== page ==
Kirmani joins the sledging debate
Former Indian stumper Syed Kirmani on Saturday described sledging as a part and parcel of cricket, but expressed strong disapproval of the tactics being used for "intimidating" and "disturbing" opponent players during matches.
"Sledging was always there. It will be there. It is a part and parcel of the game. Many a times I have seen people sledge, but not on all occasions is it personal sledging," Kirmani told newspersons here.
Kirmani, now in the city to conduct a special camp for junior cricketers of Bengal, recalled that he had sledged his teammates on several occasions.
"It may have been for a misfield, or a dropped catch. It is a spontaneous reaction, done on the spur of the moment," he said.
However, he hastened to add that if sledging was practised to intimidate and disturb opponent players, then that could not be a part of the gentleman's game.
"For instance, disturbing a particular player by intimidating him is not fair. Sledging shouldn't be used as a weapon for victory," he said.
Kirmani said though he himself had never resorted to sledging opponents, he often was at the receiving end of such behaviour.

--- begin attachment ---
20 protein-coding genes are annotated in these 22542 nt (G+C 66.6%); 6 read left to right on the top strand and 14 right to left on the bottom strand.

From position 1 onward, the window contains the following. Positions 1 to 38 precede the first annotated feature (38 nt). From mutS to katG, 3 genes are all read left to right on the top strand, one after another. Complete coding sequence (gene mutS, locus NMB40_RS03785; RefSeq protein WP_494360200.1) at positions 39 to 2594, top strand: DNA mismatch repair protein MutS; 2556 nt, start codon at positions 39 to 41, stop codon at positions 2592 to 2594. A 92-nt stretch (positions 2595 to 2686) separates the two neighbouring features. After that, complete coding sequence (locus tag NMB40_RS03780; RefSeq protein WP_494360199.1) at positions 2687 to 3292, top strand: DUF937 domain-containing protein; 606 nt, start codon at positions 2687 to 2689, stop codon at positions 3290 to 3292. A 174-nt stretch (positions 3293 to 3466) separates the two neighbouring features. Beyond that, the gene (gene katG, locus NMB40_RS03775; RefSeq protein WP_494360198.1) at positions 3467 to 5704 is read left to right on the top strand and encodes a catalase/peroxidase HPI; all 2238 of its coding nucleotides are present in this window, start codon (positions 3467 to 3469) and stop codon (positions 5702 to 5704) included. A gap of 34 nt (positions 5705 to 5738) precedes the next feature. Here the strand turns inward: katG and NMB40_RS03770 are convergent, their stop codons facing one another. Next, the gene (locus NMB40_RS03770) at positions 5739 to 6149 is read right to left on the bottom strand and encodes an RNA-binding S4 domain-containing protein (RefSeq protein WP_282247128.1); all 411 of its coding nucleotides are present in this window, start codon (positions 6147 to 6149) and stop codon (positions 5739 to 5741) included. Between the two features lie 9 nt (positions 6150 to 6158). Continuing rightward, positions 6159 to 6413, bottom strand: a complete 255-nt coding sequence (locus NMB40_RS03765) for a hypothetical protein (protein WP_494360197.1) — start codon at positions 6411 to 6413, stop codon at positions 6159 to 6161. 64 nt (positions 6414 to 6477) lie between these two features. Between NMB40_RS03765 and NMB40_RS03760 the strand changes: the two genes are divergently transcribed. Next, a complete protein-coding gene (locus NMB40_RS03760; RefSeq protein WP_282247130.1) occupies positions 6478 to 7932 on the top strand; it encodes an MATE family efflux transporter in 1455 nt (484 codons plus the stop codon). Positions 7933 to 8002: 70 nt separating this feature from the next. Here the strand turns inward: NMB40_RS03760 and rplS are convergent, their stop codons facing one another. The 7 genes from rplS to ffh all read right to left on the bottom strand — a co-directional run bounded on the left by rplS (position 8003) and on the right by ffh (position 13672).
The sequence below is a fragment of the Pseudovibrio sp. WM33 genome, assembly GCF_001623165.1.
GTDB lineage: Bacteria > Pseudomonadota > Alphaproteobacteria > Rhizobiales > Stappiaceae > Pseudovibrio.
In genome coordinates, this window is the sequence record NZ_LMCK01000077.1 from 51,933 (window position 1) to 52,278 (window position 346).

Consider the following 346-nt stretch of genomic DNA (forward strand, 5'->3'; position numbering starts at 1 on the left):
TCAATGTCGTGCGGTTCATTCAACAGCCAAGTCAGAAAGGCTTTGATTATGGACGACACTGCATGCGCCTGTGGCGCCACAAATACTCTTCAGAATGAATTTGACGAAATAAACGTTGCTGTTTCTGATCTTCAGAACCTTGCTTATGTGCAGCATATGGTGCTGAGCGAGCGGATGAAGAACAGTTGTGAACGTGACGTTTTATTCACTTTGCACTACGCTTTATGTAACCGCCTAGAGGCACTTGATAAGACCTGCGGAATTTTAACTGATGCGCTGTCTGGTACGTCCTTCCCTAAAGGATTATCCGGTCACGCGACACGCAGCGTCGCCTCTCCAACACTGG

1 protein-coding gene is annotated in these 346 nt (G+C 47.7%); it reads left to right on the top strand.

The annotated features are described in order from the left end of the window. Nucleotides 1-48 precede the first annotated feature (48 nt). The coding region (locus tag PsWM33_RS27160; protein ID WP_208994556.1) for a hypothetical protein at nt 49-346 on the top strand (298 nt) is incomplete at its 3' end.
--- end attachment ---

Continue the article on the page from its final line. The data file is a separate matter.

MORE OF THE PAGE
"Those who did it, did so from a deep sense of frustration," he said.
The former wicket-keeper laid stress on good-naturedly behaviour and a spirit of sportsmanship on the field.
"You've got to play in the right spirit of the game.. like a real gentleman," he said referrring to an instance in the 80's when stylish Indian batsman Gundappa Viswanath had his stumps uprooted by a beauty of a ball from Pakistani speedster Imran Khan. Viswanath stopped, appreciated the delivery and then walked off.
"If the appreciation part is missing, then cricket ceases to be a gentleman's game," he added.
Kirmani's comments are the latest inputs in the ongoing controversy on sledging triggered by legendary Indian opener Sunil Gavaskar who condemned the practice while giving the Colin Cowdrey lecture at the MCC last month.
Pulling up Australia, the little master had said that the champions were setting a wrong example by their intimidatory tactics and "verbal bouncers" on the field.
Former Aussie fast bowler Dennis Lillee fuelled the debate by mocking at Gavaskar and alleging that the ex-Indian skipper had himself resorted to protest on the cricket field when he was given out during a Test in 1981.
But two World Cup winning skippers - India's Kapil Dev and West Indies' Clive Lloyd - rallied behind Gavaskar, though former Pakistani middle order bat Javed Miandad voiced his support to verbal sledging in his autobiography "Cutting Edge."